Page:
Xu Feng, headmaster of Maizi Christian Music Highschool, with his family

Xu Feng, headmaster of music school, charged with “illegal business operations”

Photo: Xu Feng, headmaster of a Christian music school, with his family (ChinaAid source)

(Harbin, China—April 5, 2023) The wife of Xu Feng, the headmaster of Maizi Christian Music Highschool, wrote an open letter on Chinese social media. She stood up for her husband, publicly questioning how running a music training school is considered “illegal business operations.”

Raid on the Music school

Xu Feng, 44 years old, is the headmaster of Maizi Christian Music High School (Wheat). Public security agents criminally detained Xu during a raid on the music school in September 2021. The authorities also arrested Sun Enhui, a 26-year-old accountant. Authorities officially arrested Xu Feng on October 11, while releasing Sun on bail in December. On the day of her release, the Sonbei Branch Bureau of Public Security completed its investigation and transferred both cases to prosecutors.

Xu Feng’s Detention Notice

Photo: Xu Feng’s Detention Notice (ChinaAid source)

The Effect on Xu’s Family

On September 3, 2021, Xu Feng was taken and interrogated for one day and one night. He has been held at Harbin No. 1 Detention Center ever since. His children were very young when he was arrested. Xu’s wife—Kong Yan—suddenly couldn’t get hold of him on the day of his arrest. She waited three days with hopelessness, fear, sleeplessness, and anxiety before receiving the Detention Notice issued by the Bureau of Public Security on September 4. The notice claimed that Xu Feng was detained on a charge of “illegal business operations.”


No word from the authorities

One and a half years later, Kong Yan has not been updated by the Bureau of Public Security, Court, or Procuratorate in terms of how the case will be processed or any explanation at all. The Court postponed the trial of the case again and again on the pretext of the pandemic.

Photo: The first page of Xu Feng’s indictment (ChinaAid source)

Kong Yan’s social media post

Kong Yan wrote on the Chinese social media site Weibo, questioning how her husband committed any crimes. She wrote: 

I still can’t understand how my husband committed a crime by running a music training school and how it can be an illegal business operation? Xu Feng was arrested over one and a half years ago, but the trial is not held yet. He is wronged and detained and prays for justice, his parents, wife, and kids look forward to his release.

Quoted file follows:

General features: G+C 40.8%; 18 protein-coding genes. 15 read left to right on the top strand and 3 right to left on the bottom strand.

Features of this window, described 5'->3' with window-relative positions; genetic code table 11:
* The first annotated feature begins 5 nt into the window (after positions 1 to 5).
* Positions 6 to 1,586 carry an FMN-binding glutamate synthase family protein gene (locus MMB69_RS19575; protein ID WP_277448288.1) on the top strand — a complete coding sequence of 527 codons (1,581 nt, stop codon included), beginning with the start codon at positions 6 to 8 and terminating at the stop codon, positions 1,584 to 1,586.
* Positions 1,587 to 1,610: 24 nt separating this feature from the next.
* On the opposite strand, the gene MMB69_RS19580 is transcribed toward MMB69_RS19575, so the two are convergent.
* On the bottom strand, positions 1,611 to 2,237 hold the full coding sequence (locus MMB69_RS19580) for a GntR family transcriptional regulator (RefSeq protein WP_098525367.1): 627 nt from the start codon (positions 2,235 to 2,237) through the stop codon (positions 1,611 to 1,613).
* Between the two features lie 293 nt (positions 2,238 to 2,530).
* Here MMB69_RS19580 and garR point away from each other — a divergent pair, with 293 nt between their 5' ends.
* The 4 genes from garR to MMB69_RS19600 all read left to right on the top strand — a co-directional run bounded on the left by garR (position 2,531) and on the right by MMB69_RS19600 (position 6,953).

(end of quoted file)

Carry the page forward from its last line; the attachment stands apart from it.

Xu Feng obtained his expertise because of his diligence and hard work so that he could build his career. He hoped to help children who dropped out due to various reasons and have been ignored or marginalized and even abandoned by society. He hoped that these children could have their skills so that they could better serve the Lord—the creator of humans– using their knowledge and skills and impact society more and wouldn’t become useless and a danger to society, instead. These children felt loved and accepted, and they learned to learn, love, and respect. They were not addicted to games and started to behave age-appropriately.


Are these evil things that deserve punishment? Xu Feng ran the training school in effort to help these children and never intended to break laws.

Xu Feng and their son who has cerebral palsy

Photo: Xu Feng and their son who has cerebral palsy (ChinaAid source)

Accused of stealing Children’s money

Kong Yan was perplexed by the Judicial Office’s accusation of Xu Feng illegally obtaining children’s money. The police department and procuratorate argued irrationally, saying that Xu Feng had a large number of illegal proceeds from engaging in illegal business operations. Xu Feng never profited from the business.


A True Non-profit

According to Kong, the training school never charged any student a fee except for their lodging and meals. Additionally, they provided financial aid to children with financial difficulties, even waiving their fees in some cases. The school didn’t have revenue but had a deficit, instead. Teachers of the school were underpaid dramatically, some teachers were paid less than 1,000 yuan ($145) each month, and only 10 yuan ($1.5) for each piano class meeting. It even surprised the police officers who interrogated teachers, and police couldn’t understand and asked teachers what the point of teaching the classes was. All teachers’ response was to help children who love music but can’t afford school. Clearly, the school is a non-profit organization providing music education.


A family in need

At the end of her post, Kong Yan wrote “With things as such, I just hope for the school’s justice. I am weak and need my husband, our young kids need their dad, and his elderly parents need their oldest son.”


She tagged human rights lawyers, hoping to elevate her husband’s case.


~Yu Bing, ChinaAid Contributing Reporter

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